Consider, finally, whether it is even possible in principle for a corpus design to weight different types of language appropriately, relative to an individual’s linguistic exposure. We do not simply pile all the language that flows into our ears onto a single, undifferentiated pile labelled “linguistic experience”: social context, genre and register matter (this point is made effectively, though in different terms, by Hoey 2005 in his explanation of the role of language exposure in Lexical Priming). The experience of reading a newspaper almost certainly does have some incremental effect on our language system, but it is clearly not the same incremental effect as the experience of hearing a similar-sized chunk of language in conversation with a close friend. But in corpus design, although we can record such contextual, genre and register distinctions, the basic decisions we must make are “Is this type of text in or out?” and “How much of each type should go in?” – which, if the corpus is subsequently treated as a unit, leave the contextual distinctions behind. Perhaps, then, future research mapping psycholinguistic experimental measurements to corpus frequency should take more account of genre and context effects in choosing appropriate corpora or subcorpora as points of comparison.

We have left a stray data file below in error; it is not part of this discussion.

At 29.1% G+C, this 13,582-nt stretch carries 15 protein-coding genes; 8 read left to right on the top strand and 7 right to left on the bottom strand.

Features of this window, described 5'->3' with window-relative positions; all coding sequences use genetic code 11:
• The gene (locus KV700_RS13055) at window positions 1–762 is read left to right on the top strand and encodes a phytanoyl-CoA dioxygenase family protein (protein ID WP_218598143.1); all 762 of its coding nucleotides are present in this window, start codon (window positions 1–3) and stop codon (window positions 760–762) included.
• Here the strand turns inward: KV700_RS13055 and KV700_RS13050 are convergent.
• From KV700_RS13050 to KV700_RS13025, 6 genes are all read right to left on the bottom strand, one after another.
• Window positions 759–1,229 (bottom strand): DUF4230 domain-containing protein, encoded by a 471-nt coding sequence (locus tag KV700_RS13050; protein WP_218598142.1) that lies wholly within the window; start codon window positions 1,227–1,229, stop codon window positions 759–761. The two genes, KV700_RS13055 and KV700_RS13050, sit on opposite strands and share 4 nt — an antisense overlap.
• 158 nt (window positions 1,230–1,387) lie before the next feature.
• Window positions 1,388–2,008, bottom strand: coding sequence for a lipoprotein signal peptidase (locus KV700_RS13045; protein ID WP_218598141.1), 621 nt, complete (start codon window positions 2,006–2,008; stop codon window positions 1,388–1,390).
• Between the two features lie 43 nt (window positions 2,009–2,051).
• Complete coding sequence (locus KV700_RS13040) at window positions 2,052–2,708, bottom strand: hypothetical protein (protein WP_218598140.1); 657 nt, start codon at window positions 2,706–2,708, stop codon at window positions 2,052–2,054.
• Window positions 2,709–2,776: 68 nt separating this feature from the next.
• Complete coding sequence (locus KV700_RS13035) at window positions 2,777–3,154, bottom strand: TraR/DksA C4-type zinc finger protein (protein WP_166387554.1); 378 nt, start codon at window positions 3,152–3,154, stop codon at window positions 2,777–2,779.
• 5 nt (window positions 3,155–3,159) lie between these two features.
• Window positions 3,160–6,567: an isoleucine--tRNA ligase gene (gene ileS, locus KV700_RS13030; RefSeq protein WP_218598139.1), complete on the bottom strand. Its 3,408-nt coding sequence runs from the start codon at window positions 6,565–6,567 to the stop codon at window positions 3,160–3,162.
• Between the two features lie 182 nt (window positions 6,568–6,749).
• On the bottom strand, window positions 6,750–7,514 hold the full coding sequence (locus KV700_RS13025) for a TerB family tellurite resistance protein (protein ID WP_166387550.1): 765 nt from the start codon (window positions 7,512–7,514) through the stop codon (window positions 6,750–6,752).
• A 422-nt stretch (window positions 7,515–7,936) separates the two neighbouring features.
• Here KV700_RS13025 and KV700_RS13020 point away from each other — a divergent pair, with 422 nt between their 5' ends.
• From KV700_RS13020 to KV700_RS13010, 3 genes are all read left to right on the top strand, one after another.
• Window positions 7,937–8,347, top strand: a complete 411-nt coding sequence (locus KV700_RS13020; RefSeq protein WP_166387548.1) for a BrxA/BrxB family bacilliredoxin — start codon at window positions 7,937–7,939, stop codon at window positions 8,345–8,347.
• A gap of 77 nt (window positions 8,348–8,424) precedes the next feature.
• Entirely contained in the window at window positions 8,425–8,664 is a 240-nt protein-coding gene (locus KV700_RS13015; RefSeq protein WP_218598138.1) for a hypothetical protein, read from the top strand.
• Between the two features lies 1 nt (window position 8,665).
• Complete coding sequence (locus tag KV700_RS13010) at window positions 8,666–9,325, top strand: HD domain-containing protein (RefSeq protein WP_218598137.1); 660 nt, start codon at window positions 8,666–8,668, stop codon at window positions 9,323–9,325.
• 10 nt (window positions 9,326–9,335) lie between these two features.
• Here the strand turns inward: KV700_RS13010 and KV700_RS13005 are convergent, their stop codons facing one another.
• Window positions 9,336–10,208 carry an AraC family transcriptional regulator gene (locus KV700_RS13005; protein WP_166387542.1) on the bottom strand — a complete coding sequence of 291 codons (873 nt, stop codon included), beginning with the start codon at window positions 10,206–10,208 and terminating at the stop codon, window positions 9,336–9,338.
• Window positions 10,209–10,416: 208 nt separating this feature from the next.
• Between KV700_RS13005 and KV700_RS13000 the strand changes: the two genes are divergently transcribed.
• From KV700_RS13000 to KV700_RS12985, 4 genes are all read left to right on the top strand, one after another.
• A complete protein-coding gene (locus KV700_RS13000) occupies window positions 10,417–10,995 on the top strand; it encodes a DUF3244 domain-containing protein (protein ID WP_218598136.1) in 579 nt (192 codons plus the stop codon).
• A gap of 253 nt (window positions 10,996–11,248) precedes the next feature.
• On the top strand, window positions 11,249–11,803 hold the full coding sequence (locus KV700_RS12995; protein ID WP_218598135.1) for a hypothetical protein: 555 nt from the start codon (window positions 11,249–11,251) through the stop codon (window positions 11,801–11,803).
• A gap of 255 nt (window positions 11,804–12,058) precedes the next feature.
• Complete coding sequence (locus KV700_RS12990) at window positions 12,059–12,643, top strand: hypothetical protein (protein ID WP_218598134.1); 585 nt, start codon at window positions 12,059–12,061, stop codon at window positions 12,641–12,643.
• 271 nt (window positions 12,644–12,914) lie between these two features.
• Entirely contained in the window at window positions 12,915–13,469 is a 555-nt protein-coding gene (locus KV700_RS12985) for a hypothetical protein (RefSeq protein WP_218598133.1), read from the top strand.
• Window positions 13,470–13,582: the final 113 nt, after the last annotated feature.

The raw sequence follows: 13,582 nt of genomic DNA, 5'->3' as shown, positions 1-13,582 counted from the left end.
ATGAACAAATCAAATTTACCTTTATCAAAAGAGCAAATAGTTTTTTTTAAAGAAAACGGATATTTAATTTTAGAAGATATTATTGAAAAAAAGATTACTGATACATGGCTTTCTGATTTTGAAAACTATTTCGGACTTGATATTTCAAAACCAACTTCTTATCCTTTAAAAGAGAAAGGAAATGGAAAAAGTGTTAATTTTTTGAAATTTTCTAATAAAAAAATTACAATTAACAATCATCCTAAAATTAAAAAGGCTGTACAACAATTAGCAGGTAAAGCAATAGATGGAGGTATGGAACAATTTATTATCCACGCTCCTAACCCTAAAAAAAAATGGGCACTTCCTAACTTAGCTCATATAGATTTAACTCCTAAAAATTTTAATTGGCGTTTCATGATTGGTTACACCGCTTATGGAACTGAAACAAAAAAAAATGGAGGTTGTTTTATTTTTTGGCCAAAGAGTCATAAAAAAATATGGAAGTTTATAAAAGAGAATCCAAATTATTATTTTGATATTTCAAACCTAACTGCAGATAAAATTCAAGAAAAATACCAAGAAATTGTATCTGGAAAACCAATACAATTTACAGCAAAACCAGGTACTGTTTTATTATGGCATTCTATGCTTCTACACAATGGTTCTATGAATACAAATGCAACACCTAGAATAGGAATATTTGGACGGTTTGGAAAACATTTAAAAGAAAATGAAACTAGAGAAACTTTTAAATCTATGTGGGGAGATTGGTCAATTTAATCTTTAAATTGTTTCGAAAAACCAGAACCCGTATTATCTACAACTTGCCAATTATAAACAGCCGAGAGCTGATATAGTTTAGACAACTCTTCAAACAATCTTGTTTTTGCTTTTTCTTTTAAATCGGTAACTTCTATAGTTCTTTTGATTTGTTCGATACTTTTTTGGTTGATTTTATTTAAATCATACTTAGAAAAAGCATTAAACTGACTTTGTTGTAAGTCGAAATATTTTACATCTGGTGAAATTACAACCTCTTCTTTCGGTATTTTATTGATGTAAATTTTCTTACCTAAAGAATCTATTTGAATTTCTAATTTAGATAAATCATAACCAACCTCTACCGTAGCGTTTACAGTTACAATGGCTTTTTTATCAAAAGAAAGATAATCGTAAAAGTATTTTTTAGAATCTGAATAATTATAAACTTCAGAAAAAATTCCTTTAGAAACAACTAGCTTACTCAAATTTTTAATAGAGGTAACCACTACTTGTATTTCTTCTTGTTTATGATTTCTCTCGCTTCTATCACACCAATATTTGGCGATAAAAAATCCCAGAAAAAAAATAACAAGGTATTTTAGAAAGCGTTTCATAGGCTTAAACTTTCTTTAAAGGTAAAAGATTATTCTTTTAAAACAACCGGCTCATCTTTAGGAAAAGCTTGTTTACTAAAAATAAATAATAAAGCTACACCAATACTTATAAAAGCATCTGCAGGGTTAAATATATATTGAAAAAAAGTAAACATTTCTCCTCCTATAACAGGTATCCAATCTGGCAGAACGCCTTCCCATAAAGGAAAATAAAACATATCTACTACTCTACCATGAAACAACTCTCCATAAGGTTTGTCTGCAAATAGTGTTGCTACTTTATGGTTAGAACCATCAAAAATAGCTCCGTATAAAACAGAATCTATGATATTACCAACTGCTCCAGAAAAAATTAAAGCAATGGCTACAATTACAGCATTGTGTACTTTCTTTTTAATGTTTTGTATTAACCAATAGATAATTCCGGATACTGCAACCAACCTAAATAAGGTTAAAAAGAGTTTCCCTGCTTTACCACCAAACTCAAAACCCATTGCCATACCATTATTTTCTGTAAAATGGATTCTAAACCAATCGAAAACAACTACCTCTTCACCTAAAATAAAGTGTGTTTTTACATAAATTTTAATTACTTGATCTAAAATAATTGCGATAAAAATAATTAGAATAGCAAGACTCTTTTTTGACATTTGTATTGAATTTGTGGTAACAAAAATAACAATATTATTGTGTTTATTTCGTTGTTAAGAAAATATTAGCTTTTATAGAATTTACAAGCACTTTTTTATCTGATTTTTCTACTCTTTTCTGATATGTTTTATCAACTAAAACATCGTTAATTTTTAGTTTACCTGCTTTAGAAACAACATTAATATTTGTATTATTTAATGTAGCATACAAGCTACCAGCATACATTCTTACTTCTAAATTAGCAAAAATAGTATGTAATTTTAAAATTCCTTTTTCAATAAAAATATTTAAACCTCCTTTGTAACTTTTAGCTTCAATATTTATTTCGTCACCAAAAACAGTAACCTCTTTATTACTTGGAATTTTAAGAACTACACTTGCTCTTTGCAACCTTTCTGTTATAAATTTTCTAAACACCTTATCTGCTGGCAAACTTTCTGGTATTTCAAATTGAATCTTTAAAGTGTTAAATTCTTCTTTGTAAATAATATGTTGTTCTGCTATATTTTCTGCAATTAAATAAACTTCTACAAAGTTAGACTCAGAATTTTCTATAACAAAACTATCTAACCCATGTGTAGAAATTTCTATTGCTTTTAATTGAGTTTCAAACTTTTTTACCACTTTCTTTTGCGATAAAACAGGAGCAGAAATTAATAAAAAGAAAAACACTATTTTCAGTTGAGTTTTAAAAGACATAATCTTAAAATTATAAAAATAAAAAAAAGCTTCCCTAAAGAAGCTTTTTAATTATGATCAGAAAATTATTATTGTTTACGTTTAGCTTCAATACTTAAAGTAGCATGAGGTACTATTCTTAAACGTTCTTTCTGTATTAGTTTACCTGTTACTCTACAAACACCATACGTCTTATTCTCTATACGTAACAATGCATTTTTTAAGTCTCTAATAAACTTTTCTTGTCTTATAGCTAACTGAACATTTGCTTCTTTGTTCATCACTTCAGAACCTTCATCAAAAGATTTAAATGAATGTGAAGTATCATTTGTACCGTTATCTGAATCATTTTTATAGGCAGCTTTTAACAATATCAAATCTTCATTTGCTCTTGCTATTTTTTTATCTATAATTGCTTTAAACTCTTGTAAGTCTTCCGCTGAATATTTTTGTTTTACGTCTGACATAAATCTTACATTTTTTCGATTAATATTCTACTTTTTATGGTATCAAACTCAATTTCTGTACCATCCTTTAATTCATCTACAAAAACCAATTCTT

Tony McEnery Andrew Hardie

Department of Linguistics and English Language, Lancaster University, United Kingdom